Contentions between liturgists and musicians: What to do?

guido mariniIt is too bad that, thanks to our fallen nature and the prodding of the Enemy of the soul, we have conflicts in the Church.  You will, however, note right back at me that we have had arguments since before Day One.  Consider, for example, the argument between the Apostles over who might be higher or the avaricious whine of Judas over the use of money.

Sometimes we have to have fights, however.  When the stakes are high, we mustn’t shy from conflicts just because they upset us.

I saw a story at CNS about a talk given by Msgr. Guido Marini (aka Good Marini), who is the Holy Father’s Master of Ceremonies.  He was brought in by Benedict XVI from Genoa and the umbral influence of the late, great Card. Siri, and remains in place even now.   He answered a question about conflicts over liturgy and music.

One of the things that I learned of early on in my time in the Church, first in theory and then in practice, was about the perennial tension that exists between liturgists and musicians. Msgr. Schuler, the long-time pastor of St. Agnes Church in St. Paul, who had been involved in the Consociatio Internationalis Musicae Sacrae before and after the Council, who had edited Sacred Music for decades, who had served in the infamous advisory board to the US Bishops… he tried to fend off the predations of the likes of Weakling… described many instances of his battles over music and liturgy.   Then in seminary and after, I found out on my own how difficult it can be to work as a musician with a “liturgist”, or on the liturgical side with a musician.   This is something repeated in parishes across the world, I’m sure.

Let’s look at what Msgr. Marini said, with my emphases and comments.

Fighting over liturgy distorts purpose of Mass, papal liturgist says

By Carol Glatz
Catholic News Service

VATICAN CITY (CNS) — When a choir director and parish priest differ over liturgical music, the choir should follow in good faith the wishes of the priest for the sake of unity, said the papal liturgist. [There really isn’t another way, is there?  Even when the priest is an ignorant boob, as so many of them are, he’s da man.]

When it comes to celebrating the liturgy, “we should never fight,” Msgr. Guido Marini told choir members, directors and priests. “Otherwise, we distort the very nature” of what the people of God should be doing during the Mass, which is seeking to be “one body before the Lord.” [There’s fighting and there’s fighting, respond I.  Some things are just plain wrong, and they should be resisted.]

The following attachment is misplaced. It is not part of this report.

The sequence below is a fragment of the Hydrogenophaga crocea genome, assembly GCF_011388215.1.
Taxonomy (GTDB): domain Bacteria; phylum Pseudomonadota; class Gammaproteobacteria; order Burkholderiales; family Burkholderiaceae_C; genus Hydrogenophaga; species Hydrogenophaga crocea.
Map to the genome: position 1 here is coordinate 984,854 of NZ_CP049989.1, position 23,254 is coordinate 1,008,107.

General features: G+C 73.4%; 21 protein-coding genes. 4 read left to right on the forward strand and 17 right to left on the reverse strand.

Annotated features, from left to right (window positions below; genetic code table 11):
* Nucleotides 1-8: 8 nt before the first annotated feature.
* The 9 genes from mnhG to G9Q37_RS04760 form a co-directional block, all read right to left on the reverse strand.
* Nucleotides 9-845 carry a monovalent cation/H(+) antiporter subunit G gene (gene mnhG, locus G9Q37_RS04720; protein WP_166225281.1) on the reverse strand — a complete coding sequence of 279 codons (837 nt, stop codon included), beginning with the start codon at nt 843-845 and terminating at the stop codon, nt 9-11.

The papal master of liturgical ceremonies spoke Oct. 21 at a conference opening a three-day jubilee for choirs. Hundreds of people involved in providing music for the liturgical celebrations in Italian dioceses and parishes — such as singers, organists and musicians — attended, as did directors of diocesan liturgy offices and schools of sacred music.

During a brief question-and-answer period after his talk [often the part of the talk that people enjoy the most] on the role of the choir, a participant asked Msgr. Marini what she termed “an uncomfortable, practical question.”

“Many times, in our parishes, the priest wants the choir to perform songs that are inappropriate, both because of the text” and because of the moment the song is to be performed during the service, she said.

“In these situations, must the choir master follow the wishes of the priest even with the knowledge that by doing so, the choir is no longer serving the liturgy, but the priest?” she said to applause.

Asked for his advice, Msgr. Marini smiled, cast his eyes upward and rubbed his chin signaling his awareness that it was a hot-button topic. He said he felt “sandwiched” “between two fires, between priests and choirs.” [Yep.  Been there.  Bought that shirt.]

Acknowledging the difficulty of such a situation, he said he sided with the priest. [Short of quitting, that’s it, isn’t it.]

There are situations where priests may not be giving completely correct guidance, he said, and there are directors that could be doing better. But in either case, conflict and division should be avoided and “humility and communion be truly safeguarded,” he said.

This, like with all disagreements, he said, requires that all sides be very patient with each other, sit down and talk, and explain the reasons behind their positions.  [Something else is needed, too.  More on that below.]

But if no conclusion or final point is reached, then “perhaps it is better also to come out of it momentarily defeated and wait for a better time rather than generate divisions and conflict that do no good,” he said to applause.

Live the path of communion and unity in the parish “with lots of goodness, cordiality and sometimes the ability to sacrifice something of oneself, too,” Msgr. Marini advised.